South Dakota will have to wait at least two years until it adopts more Common Core Standards in education. And when the state does look at adopting new standards, it will have to hold four public meetings to discuss the uniform standards.
The state has already adopted Common Core Standards in math and English Language Arts, but the legislation South Dakota Governor Dennis Daugaard signed Monday will now require the two-year waiting period - and public input - before any more multistate standardized subjects are adopted.
"This legislation helps rein in some of the free rein that the Department of Education has had," Mary Scheel-Buysse with South Dakotans Against Common Core said.
Scheel-Buysse is part of South Dakotans Against Common Core who lobbied with Representative Jim Bolin to pass legislation that will require the state to wait until 2016 to adopt any more standards. According to the measure the four public meetings must be held in South Dakota's four major cities to solicit input from the public before the additional standards can be adopted.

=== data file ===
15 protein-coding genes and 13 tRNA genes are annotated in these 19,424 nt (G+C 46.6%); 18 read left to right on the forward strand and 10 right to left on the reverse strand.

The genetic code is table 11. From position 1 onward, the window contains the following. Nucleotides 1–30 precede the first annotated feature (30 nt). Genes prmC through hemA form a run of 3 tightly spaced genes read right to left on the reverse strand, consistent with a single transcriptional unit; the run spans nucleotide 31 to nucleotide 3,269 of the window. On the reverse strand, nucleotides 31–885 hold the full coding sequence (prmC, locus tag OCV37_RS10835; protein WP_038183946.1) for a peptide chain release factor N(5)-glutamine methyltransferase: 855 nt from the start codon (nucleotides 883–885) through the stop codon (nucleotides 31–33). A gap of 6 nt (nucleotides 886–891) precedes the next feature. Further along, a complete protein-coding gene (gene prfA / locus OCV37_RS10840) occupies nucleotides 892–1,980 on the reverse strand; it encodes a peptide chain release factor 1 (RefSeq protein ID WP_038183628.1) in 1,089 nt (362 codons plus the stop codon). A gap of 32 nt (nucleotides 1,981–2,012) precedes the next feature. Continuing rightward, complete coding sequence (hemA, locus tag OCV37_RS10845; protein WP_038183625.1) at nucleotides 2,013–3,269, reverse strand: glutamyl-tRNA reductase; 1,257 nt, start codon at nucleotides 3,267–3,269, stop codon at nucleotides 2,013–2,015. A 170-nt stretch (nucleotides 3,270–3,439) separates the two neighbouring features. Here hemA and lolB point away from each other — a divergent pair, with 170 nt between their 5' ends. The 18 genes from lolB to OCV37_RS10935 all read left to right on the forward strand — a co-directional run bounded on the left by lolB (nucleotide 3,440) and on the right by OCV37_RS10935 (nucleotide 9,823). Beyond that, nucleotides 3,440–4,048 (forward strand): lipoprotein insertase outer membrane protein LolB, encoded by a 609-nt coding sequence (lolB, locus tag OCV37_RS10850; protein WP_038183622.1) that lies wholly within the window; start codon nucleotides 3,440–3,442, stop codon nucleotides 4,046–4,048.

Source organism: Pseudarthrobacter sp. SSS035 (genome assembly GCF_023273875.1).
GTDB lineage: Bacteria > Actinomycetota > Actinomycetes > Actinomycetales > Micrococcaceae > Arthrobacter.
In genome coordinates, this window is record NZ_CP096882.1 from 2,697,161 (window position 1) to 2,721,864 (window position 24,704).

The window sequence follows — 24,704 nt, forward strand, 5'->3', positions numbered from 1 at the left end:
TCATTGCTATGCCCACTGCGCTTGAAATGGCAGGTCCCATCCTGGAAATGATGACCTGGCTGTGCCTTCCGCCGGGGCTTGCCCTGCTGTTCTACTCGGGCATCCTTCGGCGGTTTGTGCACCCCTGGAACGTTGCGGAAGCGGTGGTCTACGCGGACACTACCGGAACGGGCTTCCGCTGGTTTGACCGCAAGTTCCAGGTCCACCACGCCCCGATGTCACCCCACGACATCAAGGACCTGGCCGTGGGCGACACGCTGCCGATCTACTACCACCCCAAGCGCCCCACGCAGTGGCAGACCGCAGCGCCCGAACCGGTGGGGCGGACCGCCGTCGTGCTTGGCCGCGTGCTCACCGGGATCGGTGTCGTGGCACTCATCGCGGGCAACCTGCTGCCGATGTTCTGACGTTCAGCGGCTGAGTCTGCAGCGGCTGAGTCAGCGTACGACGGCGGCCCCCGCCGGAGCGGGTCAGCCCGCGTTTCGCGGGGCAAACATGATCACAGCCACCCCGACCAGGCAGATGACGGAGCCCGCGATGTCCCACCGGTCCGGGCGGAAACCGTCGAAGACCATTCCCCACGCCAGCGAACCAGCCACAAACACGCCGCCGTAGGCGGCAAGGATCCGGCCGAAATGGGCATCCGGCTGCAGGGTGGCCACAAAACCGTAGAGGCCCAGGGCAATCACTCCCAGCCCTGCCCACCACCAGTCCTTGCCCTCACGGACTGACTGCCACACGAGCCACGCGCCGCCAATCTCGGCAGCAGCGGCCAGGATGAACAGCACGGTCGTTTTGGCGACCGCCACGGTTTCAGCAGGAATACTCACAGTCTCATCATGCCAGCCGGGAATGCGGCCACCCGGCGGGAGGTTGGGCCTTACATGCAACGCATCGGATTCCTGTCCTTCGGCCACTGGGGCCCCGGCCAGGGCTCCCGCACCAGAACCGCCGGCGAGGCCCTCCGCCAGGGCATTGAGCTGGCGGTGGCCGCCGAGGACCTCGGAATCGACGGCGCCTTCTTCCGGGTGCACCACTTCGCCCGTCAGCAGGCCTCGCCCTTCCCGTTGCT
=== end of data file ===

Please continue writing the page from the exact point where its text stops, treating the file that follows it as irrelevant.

"Any standards at all being adopted will have to go through a series of four hearings around the state," Scheel-Buysse said.
"It's a good step on the part of the Department of Ed; it's a good step on the part of the legislature to just make the process more transparent," Rick Melmer said.
Melmer is the former South Dakota Secretary of Education who is now working as a consultant with states that are implementing the Common Core Standards. Melmer also supports the legislation that was drawn up by Common Core's critics.
"I know there are folks who are opposed to the Common Core Standards and some are opposed to the process. This gives them an opportunity to take a good look at both," Melmer said.
And take a look at what South Dakota students could be learning in the classroom.
Science is expected to be the next multistate standard explored and it would have to follow the new regulations under the legislation.